Emilie Kurth


The D.C. Circuit in United States v. Stoddard confronted a landmine of criminal and socioeconomic justice issues when it held that mandatory minimum sentences for drug conspiracy offenses should be imposed based on the amount of drugs attributable to the individual defendant (the individualized approach) as opposed to the amount of drugs attributable to the conspiracy as a whole (the conspiracy-wide approach). This decision reflects a nationwide circuit split implicating the courts and lawmakers' ideological balancing of the issues of justice, liberty, public safety, and equity. This Comment discusses Stoddard as well as the circuit split in its current form and argues that the Supreme Court should resolve the circuit split in favor of the individualized approach because the conspiracy-wide approach perpetuates the systemic oppression of poor people of color.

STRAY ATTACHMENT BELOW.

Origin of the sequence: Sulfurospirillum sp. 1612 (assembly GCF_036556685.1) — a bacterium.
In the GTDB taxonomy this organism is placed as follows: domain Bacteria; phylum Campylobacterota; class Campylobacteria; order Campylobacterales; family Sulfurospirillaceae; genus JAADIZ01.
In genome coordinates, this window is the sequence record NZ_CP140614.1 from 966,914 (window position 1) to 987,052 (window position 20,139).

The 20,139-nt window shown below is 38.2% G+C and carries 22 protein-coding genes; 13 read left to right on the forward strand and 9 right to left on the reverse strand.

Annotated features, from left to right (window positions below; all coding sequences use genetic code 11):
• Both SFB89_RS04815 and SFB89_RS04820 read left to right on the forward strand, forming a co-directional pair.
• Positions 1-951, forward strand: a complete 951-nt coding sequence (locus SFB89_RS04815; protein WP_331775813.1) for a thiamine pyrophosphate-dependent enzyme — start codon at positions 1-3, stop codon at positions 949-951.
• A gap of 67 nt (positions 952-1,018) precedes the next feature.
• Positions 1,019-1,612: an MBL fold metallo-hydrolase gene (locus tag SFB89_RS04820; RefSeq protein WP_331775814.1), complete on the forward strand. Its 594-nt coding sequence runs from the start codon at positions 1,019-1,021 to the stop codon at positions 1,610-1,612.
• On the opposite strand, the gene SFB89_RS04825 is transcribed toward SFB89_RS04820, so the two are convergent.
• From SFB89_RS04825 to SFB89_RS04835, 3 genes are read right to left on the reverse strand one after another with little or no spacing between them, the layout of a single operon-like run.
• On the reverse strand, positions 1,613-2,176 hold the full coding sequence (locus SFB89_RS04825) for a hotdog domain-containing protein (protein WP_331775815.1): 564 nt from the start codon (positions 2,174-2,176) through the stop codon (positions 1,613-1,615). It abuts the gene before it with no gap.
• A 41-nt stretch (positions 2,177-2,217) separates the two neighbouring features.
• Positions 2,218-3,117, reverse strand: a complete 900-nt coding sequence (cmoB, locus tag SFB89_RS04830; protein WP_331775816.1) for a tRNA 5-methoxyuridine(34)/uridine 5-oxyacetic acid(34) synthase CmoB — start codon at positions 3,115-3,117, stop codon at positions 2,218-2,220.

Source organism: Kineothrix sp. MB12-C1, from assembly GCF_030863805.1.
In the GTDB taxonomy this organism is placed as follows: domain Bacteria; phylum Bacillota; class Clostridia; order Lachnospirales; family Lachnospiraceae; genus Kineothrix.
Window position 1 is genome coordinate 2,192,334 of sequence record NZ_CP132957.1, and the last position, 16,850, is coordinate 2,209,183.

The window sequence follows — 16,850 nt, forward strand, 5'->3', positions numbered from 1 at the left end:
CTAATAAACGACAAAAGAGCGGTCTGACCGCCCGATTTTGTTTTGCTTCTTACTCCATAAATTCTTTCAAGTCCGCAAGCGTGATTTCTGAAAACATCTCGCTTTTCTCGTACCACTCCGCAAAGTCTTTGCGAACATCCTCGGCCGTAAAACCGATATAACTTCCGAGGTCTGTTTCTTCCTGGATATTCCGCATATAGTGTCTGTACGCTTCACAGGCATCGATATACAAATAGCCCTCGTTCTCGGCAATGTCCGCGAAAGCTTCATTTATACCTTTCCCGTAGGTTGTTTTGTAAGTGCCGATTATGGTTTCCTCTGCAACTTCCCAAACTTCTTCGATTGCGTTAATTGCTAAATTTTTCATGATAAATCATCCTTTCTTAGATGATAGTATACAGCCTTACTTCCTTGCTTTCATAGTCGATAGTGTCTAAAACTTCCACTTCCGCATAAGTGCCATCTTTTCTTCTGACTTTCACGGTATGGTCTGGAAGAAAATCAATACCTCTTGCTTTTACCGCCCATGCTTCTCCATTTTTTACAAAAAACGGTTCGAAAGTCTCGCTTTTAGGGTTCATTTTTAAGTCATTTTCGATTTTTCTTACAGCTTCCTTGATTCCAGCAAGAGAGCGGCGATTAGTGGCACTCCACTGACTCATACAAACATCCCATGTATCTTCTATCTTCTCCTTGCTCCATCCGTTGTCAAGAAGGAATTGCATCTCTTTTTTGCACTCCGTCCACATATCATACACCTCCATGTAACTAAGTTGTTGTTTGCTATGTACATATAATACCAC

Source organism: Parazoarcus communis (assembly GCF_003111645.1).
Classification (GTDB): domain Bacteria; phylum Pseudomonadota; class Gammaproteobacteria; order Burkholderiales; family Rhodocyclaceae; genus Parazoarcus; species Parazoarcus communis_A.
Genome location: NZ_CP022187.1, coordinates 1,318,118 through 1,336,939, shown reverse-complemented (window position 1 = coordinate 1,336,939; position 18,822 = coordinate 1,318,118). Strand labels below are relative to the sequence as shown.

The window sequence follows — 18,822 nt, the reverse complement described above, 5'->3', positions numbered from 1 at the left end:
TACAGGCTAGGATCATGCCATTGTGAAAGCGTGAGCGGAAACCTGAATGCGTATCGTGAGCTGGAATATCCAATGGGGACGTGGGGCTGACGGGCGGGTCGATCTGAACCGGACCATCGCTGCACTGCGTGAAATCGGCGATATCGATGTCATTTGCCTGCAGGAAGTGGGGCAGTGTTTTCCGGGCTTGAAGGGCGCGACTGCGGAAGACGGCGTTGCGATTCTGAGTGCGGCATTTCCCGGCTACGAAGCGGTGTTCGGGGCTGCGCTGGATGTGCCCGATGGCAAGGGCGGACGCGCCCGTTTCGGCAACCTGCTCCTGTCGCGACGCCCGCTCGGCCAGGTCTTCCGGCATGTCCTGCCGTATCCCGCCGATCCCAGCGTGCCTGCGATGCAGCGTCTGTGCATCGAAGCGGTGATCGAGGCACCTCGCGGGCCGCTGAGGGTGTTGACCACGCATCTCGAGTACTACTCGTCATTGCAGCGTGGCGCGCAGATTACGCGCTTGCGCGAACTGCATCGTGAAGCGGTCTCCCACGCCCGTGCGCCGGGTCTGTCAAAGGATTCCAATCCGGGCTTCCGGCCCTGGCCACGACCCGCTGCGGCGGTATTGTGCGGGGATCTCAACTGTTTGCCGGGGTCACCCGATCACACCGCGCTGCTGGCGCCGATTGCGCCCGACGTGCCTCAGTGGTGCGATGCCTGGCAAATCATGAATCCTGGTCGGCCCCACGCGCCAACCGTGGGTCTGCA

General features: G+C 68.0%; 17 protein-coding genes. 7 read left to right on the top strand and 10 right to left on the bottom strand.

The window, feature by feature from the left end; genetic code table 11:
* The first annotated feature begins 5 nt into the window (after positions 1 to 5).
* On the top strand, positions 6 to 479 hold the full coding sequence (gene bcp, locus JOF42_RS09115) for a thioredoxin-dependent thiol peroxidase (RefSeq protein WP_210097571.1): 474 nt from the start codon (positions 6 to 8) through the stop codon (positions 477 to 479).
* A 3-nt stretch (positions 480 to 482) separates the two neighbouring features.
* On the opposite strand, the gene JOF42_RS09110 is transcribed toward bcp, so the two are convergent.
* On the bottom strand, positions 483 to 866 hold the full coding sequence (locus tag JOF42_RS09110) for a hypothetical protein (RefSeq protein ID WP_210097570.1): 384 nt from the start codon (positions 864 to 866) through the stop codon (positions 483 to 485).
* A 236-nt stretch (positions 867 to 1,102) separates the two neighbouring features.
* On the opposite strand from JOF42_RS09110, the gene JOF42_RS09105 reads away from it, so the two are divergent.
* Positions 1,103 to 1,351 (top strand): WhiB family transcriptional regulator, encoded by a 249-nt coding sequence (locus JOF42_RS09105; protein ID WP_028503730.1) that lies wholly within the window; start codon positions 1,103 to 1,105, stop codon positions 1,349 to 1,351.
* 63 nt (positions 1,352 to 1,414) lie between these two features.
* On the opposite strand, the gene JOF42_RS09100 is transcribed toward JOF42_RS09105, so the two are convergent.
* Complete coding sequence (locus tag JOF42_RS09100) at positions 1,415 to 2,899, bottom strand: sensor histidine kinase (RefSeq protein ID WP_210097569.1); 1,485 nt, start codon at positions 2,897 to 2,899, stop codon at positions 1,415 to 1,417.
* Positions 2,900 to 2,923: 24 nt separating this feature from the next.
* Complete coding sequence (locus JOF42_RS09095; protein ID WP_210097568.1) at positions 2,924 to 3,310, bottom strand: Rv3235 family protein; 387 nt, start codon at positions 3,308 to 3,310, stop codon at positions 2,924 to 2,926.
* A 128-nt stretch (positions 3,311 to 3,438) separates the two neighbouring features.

This argument is premised upon a history of inequity, wherein law enforcement's disproportionate targeting of low-income communities of color in conjunction with the over-criminalization of drug offenses have significantly contributed to an era of mass incarceration for drug conspiracy offenses. The conspiracy doctrine exists as a powerful prosecutorial tool in maximizing sentences for drug offenses, and this Comment asserts that the doctrine has historically been misused, and to greatly unjust results. If any measures can be taken to limit the breadth and socioeconomic distributive effects of the conspiracy doctrine, such as adopting the individualized approach rather than the conspiracy-wide one, then the Supreme Court should do so. The Comment concludes with a pragmatic but hopeful outlook that this circuit split will be resolved in a way that ameliorates some of criminal law's most rampant social injustices.

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